People in the area worst affected by the Fukushima Daiichi accident have a higher risk of developing cancer, says the World Health Organisation.
"A breakdown of data, based on age, gender and proximity to the plant, does show a higher cancer risk for those located in the most contaminated parts," Dr Maria Neira, the organisation's director for public health and environment, said in a statement on Tuesday.
A magnitude nine earthquake and tsunami on March 11 2011 killed nearly 19 000 people and devastated the Fukushima Daiichi nuclear plant, triggering meltdowns, spewing radiation and forcing about 160 000 people to flee their homes.
It was the worst nuclear accident since a reactor exploded at the Chernobyl power plant in Ukraine in 1986.
In the most contaminated area, the World Health Organisation estimated that there was a 70% higher risk of females exposed as infants developing thyroid cancer over their lifetime. The thyroid is the most exposed organ as radioactive iodine concentrates there and children are deemed especially vulnerable.
The report estimated that in the most contaminated area there was a 7% higher risk of leukaemia in males exposed as infants, and a 6% higher risk of breast cancer in females exposed as infants.
The report concluded that for the general population inside Japan, the predicted health risks were low but that one-third of emergency workers were estimated to have increased risk.
But there was no discernible increase in health risks expected outside Japan, the organisation said in a 200-page report which was based on a comprehensive assessment by international experts.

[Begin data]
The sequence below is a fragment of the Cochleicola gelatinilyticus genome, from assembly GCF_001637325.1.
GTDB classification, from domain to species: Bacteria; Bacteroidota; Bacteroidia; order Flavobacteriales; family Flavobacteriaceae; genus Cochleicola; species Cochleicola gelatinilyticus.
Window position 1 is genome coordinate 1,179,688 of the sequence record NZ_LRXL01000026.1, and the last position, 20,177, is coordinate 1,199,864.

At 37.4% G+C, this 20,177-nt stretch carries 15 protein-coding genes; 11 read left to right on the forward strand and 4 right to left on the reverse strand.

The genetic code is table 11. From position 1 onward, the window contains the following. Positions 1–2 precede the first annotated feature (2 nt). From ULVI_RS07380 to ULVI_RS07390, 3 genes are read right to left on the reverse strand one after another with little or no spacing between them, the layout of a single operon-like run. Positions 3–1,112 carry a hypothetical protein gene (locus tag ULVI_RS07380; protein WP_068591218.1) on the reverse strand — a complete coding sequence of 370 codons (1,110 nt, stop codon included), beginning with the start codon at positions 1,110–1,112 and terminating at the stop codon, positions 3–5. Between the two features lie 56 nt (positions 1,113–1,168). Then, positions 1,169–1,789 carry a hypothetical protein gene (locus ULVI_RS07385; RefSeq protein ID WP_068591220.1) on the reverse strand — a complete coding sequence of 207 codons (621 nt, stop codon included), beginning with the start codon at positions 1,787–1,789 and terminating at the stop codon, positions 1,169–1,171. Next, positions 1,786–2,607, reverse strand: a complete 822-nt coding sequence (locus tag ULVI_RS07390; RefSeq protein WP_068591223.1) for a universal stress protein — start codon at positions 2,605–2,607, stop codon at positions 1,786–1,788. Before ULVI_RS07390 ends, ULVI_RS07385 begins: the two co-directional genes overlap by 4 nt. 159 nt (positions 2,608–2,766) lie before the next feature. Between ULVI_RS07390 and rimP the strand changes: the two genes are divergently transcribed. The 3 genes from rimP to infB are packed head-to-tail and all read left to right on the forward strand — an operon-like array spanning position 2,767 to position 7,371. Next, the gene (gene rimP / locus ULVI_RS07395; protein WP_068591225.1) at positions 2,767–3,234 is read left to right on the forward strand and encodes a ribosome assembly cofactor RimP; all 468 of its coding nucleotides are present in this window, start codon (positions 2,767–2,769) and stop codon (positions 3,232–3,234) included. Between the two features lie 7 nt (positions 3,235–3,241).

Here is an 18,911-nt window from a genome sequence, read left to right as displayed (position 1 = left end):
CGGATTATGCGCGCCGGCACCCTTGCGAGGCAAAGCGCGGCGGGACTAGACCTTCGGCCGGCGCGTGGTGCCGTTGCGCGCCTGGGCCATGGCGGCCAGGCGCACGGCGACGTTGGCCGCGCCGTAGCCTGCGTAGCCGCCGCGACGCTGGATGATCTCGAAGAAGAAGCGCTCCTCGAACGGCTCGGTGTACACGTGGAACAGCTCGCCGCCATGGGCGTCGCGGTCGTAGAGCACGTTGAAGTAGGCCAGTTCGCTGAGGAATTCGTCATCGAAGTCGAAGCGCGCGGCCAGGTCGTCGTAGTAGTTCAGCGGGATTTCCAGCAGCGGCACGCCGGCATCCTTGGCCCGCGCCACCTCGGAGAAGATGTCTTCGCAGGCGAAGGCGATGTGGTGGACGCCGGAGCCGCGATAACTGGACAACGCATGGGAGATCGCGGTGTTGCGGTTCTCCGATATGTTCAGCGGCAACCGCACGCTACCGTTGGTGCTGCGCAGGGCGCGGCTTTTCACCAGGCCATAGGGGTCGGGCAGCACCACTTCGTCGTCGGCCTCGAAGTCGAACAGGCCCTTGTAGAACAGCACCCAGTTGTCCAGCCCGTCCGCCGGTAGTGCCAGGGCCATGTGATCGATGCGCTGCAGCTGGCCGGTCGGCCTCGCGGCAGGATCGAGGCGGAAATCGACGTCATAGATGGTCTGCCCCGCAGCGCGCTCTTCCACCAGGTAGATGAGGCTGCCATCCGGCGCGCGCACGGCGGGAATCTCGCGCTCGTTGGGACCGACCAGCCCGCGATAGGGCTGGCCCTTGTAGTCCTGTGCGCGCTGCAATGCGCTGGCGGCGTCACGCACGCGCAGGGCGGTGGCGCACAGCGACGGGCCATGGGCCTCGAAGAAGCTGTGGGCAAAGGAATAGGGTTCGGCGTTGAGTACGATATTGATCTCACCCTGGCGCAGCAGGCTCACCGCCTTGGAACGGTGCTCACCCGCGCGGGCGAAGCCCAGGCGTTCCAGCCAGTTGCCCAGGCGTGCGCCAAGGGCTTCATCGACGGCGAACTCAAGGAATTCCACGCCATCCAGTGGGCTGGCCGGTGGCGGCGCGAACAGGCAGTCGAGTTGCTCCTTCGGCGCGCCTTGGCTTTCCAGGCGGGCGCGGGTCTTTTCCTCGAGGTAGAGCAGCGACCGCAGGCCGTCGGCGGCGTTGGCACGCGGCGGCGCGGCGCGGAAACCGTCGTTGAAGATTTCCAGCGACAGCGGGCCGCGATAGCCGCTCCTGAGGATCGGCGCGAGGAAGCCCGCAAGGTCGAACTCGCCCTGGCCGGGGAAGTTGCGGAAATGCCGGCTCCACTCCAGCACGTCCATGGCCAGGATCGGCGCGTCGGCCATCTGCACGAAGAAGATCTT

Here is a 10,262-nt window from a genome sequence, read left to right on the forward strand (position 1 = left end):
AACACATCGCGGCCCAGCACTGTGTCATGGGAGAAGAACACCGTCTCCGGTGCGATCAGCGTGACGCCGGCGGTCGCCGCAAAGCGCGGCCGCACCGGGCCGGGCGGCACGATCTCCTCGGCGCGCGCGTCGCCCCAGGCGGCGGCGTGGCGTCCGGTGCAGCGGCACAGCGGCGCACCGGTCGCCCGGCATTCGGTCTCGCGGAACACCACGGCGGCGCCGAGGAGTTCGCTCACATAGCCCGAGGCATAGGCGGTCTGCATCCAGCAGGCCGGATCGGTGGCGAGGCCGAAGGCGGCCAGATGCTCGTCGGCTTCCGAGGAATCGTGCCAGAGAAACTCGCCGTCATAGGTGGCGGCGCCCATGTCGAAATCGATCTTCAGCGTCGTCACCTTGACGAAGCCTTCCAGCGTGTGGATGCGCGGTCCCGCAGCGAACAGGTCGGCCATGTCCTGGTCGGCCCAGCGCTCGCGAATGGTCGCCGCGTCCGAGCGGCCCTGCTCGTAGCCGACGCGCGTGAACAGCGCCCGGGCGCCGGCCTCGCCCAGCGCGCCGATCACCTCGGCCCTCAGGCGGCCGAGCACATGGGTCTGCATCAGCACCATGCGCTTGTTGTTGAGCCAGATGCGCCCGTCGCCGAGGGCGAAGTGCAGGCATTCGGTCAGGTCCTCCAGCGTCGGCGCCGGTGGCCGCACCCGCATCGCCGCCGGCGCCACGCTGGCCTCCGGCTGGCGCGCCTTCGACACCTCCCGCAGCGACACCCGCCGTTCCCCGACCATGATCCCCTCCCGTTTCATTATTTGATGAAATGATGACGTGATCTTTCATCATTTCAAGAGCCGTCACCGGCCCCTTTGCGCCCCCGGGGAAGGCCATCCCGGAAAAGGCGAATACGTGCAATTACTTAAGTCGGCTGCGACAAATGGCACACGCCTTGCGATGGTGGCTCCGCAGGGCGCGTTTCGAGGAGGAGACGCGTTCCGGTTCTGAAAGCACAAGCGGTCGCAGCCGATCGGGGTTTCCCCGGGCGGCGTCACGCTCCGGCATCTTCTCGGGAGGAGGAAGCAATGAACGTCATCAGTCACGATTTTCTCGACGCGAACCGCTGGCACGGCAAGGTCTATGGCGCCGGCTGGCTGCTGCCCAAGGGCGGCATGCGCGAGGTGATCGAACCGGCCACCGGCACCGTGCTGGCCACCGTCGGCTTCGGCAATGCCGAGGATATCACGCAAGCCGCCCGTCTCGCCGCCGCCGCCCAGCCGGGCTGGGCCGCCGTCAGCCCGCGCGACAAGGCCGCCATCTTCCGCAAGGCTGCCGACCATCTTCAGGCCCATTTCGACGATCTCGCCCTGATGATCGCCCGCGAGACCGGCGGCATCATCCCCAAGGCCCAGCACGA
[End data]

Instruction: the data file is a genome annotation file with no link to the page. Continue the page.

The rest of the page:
Jim Smith, professor of environmental science at the University of Portsmouth in England, said: "Apart from emergency workers, the most affected people were those who remained in some highly contaminated towns and villages to the north-west of the power station for up to four months before evacuation.
"The report found that these people received a lifetime radiation dose of up to 50 milli-Sieverts and therefore have a significant, but relatively small, additional risk of contracting cancer in later life."
Smith said the average British person receives more than 150 milli-Sieverts during their lifetime from background radiation.
He said the report did not yet give data on the numbers of people who received particular radiation doses, so it was not yet possible to estimate the overall health consequences.
Neira said: "The World Health Organisation report underlines the need for long-term health monitoring of those who are at high risk, along with the provision of necessary medical follow-up and support services."
Fukushima operator Tokyo Electric Power Company earlier this month received approval to tap the Japanese government for 697-billion yen to compensate those harmed by the disaster, taking the total fund to 3.24-trillion yen. – Reuters